Non-destructive Testing

Nondestructive testing, or NDT, is a quality-assurance practice conducted on machines and materials to verify their structural integrity without having to cause damage, thereby reducing the time and expense required. NDT can be performed through a variety of techniques, depending on the material being tested. Two of the most common and effective methods to perform NDT – industrial radiography and neutron radiography – rely on radiation and nuclear substances.

Industrial Radiography

Industrial radiography is a common, portable method for verifying welds during the construction and inspection of pipelines, pressurized vessels, and important structural supports, and for locating materials embedded inside others, such as a water or electrical conduits running through concrete.

Industrial radiography
Photo taken using a radiographic camera.

This is performed through the use of a radiographic camera – a heavily shielded device that encloses a radioactive source material. When the device is prompted, it opens, and radiation passes through the material being analyzed, to a detector that picks up an image of the radiation. The image can be analyzed by trained personnel to assess the quality of the weld and decide whether the object is safe for use.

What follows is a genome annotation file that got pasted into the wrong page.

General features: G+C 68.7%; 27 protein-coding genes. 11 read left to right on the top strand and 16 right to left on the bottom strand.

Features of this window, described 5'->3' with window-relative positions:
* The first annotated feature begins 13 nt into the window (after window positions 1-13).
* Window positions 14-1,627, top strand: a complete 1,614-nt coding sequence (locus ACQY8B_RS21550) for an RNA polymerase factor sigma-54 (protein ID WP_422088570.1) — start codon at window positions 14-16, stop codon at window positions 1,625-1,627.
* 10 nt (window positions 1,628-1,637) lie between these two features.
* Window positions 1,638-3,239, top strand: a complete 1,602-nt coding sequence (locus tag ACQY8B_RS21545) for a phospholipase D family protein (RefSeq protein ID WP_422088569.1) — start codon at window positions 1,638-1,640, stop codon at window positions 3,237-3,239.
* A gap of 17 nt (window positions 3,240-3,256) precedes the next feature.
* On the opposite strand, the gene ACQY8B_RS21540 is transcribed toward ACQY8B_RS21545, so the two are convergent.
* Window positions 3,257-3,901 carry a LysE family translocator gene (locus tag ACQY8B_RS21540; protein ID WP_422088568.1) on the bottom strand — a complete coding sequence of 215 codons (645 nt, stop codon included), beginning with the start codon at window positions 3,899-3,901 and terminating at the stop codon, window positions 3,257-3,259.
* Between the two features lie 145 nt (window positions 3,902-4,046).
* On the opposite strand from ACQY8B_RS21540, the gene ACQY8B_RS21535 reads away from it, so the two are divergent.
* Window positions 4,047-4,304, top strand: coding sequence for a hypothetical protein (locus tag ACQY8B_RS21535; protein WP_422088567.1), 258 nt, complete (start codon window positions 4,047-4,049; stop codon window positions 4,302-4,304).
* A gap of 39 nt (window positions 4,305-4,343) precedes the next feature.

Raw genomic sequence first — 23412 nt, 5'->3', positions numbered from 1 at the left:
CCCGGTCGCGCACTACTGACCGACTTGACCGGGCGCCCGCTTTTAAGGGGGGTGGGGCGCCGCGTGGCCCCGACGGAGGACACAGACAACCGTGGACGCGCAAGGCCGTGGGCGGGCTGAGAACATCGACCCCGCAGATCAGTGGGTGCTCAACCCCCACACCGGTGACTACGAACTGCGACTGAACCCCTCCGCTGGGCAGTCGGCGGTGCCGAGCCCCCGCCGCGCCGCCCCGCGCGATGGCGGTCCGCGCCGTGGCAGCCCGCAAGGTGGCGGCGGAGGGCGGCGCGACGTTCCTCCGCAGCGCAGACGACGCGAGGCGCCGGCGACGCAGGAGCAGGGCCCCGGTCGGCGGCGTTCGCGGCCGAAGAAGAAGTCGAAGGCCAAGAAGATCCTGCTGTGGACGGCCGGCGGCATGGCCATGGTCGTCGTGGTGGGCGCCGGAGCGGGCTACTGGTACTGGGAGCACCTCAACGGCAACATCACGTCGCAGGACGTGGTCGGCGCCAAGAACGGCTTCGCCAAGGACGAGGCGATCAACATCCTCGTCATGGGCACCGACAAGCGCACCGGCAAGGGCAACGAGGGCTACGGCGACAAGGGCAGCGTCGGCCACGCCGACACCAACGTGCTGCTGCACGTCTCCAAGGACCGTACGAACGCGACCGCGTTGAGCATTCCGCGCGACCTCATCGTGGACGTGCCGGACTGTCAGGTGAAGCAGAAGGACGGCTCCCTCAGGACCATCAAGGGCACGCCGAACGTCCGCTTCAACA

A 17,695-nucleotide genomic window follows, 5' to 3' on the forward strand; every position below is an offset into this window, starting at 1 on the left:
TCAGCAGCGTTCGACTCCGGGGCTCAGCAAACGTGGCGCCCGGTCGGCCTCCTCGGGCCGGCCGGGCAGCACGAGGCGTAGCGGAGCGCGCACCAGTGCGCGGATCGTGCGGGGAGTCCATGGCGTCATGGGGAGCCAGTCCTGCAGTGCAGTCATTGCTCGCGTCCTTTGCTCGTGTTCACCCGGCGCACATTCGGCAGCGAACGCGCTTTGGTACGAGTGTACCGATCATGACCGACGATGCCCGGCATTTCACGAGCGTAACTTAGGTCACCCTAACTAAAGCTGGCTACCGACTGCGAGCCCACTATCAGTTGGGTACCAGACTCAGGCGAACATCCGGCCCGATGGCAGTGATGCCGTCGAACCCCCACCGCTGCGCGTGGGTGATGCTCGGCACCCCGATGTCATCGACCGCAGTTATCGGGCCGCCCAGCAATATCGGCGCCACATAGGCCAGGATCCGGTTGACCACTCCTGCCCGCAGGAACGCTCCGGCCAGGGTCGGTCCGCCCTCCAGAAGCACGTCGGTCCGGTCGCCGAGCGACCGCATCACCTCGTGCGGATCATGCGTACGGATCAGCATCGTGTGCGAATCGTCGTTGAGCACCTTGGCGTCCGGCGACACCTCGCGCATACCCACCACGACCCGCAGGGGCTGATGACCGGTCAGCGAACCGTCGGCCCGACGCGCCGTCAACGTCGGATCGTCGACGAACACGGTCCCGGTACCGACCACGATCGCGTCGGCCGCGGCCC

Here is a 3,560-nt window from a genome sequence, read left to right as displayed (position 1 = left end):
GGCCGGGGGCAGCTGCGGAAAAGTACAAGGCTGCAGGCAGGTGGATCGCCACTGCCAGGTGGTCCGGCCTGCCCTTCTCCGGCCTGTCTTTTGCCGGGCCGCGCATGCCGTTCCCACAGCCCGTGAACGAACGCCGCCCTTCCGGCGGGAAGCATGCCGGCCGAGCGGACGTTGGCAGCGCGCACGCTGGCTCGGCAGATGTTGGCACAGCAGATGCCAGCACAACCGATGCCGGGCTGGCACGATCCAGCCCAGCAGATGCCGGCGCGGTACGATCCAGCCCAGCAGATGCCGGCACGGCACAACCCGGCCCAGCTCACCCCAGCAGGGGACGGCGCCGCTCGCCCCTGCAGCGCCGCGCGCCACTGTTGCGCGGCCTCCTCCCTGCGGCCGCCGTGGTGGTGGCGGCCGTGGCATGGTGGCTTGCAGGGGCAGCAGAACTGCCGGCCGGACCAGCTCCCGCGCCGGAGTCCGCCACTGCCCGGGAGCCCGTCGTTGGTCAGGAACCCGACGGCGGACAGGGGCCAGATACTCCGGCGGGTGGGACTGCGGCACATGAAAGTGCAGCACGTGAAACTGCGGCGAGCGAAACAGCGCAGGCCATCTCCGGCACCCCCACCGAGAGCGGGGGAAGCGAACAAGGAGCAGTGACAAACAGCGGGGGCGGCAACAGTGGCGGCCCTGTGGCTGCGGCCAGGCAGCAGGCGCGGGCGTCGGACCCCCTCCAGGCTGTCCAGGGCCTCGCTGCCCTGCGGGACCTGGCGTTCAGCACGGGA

Industrial radiography is most commonly performed using gamma-emitting sources such as cobalt-60 or iridium-192. Industrial radiographers are highly trained and certified to practice. Although they do receive among the highest occupational exposures among Canadian professionals, annual doses are usually no higher than annual background radiation levels.

Neutron Radiography

Neutron Radiography
Left: X-ray does not show content. Right: Neutrons can provide information about the embedded organic material.

Neutron radiography is another method of non-destructive testing that uses a source of neutron radiation instead of the gamma sources used in conventional industrial radiography. While portable sources for neutrons exist, neutron radiography is very often performed using direct ports at nuclear research reactors, such as the National Research Universal reactor or the McMaster Nuclear Reactor.

Neutrons interact better with organic material and water than gamma rays do, whereas gamma rays better image denser materials such as metals. Because of this, neutron radiography is very effective at detecting corrosion and moisture-based damage, and is used very successfully to verify the integrity of aircraft components.

The capacity for neutron radiography to effectively image organic matter is demonstrated by these images taken of common recognizable items in nature. A gamma or x-ray radiograph of these objects would be very fuzzy by comparison.


Canadian Nuclear Association,